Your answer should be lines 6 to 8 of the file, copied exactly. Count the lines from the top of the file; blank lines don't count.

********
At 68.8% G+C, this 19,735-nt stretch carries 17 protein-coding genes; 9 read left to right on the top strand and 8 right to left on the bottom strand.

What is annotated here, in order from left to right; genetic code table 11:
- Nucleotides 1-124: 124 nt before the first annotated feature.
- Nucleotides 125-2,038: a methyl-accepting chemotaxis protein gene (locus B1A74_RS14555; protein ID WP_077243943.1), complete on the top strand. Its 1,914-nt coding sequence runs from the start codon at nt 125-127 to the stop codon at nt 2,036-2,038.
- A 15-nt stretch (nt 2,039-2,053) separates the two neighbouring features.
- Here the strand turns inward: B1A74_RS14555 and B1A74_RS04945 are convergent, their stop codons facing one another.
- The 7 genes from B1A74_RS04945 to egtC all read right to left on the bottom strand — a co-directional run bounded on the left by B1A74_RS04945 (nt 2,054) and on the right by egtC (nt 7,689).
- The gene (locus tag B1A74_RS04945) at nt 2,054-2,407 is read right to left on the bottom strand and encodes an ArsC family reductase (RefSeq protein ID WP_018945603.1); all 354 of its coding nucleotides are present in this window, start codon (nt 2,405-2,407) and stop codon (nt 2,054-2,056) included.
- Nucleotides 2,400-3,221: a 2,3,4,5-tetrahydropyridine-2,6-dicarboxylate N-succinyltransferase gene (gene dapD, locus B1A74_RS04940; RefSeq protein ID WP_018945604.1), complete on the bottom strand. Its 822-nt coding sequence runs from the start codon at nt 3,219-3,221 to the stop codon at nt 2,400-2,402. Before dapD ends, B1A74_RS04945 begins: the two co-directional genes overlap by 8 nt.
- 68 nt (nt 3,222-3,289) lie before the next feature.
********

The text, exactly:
- Here the strand turns inward: B1A74_RS14555 and B1A74_RS04945 are convergent, their stop codons facing one another.
- The 7 genes from B1A74_RS04945 to egtC all read right to left on the bottom strand — a co-directional run bounded on the left by B1A74_RS04945 (nt 2,054) and on the right by egtC (nt 7,689).
- The gene (locus tag B1A74_RS04945) at nt 2,054-2,407 is read right to left on the bottom strand and encodes an ArsC family reductase (RefSeq protein ID WP_018945603.1); all 354 of its coding nucleotides are present in this window, start codon (nt 2,405-2,407) and stop codon (nt 2,054-2,056) included.